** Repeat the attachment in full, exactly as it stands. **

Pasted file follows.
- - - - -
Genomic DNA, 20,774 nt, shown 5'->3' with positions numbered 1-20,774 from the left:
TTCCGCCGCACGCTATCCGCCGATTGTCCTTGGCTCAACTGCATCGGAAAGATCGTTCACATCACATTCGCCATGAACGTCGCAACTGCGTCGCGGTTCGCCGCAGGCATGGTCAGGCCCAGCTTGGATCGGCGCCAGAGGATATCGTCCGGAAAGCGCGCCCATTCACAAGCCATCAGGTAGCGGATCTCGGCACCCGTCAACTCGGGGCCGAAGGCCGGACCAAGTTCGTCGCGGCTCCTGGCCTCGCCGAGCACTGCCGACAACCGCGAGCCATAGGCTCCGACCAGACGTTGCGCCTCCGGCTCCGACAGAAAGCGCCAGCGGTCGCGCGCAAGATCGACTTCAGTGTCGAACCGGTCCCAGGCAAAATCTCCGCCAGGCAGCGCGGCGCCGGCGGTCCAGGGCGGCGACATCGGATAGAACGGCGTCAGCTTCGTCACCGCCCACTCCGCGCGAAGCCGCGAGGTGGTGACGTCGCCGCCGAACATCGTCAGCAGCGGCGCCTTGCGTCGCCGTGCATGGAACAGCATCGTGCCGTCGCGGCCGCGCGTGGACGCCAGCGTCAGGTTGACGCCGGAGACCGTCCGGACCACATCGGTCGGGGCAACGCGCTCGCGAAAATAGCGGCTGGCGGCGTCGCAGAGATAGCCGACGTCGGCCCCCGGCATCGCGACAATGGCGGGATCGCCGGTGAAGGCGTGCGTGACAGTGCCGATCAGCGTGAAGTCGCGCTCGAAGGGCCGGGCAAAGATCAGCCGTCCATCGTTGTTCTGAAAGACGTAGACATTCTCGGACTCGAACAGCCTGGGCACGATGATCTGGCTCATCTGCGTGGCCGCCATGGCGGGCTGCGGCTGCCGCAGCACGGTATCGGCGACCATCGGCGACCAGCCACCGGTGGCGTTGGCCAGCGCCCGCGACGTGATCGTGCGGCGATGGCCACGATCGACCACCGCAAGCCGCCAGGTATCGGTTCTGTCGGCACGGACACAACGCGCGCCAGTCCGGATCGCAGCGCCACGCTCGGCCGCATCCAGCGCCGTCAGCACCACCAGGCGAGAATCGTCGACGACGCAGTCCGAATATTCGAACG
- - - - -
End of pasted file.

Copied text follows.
Genomic DNA, 20,774 nt, shown 5'->3' with positions numbered 1-20,774 from the left:
TTCCGCCGCACGCTATCCGCCGATTGTCCTTGGCTCAACTGCATCGGAAAGATCGTTCACATCACATTCGCCATGAACGTCGCAACTGCGTCGCGGTTCGCCGCAGGCATGGTCAGGCCCAGCTTGGATCGGCGCCAGAGGATATCGTCCGGAAAGCGCGCCCATTCACAAGCCATCAGGTAGCGGATCTCGGCACCCGTCAACTCGGGGCCGAAGGCCGGACCAAGTTCGTCGCGGCTCCTGGCCTCGCCGAGCACTGCCGACAACCGCGAGCCATAGGCTCCGACCAGACGTTGCGCCTCCGGCTCCGACAGAAAGCGCCAGCGGTCGCGCGCAAGATCGACTTCAGTGTCGAACCGGTCCCAGGCAAAATCTCCGCCAGGCAGCGCGGCGCCGGCGGTCCAGGGCGGCGACATCGGATAGAACGGCGTCAGCTTCGTCACCGCCCACTCCGCGCGAAGCCGCGAGGTGGTGACGTCGCCGCCGAACATCGTCAGCAGCGGCGCCTTGCGTCGCCGTGCATGGAACAGCATCGTGCCGTCGCGGCCGCGCGTGGACGCCAGCGTCAGGTTGACGCCGGAGACCGTCCGGACCACATCGGTCGGGGCAACGCGCTCGCGAAAATAGCGGCTGGCGGCGTCGCAGAGATAGCCGACGTCGGCCCCCGGCATCGCGACAATGGCGGGATCGCCGGTGAAGGCGTGCGTGACAGTGCCGATCAGCGTGAAGTCGCGCTCGAAGGGCCGGGCAAAGATCAGCCGTCCATCGTTGTTCTGAAAGACGTAGACATTCTCGGACTCGAACAGCCTGGGCACGATGATCTGGCTCATCTGCGTGGCCGCCATGGCGGGCTGCGGCTGCCGCAGCACGGTATCGGCGACCATCGGCGACCAGCCACCGGTGGCGTTGGCCAGCGCCCGCGACGTGATCGTGCGGCGATGGCCACGATCGACCACCGCAAGCCGCCAGGTATCGGTTCTGTCGGCACGGACACAACGCGCGCCAGTCCGGATCGCAGCGCCACGCTCGGCCGCATCCAGCGCCGTCAGCACCACCAGGCGAGAATCGTCGACGACGCAGTCCGAATATTCGAACG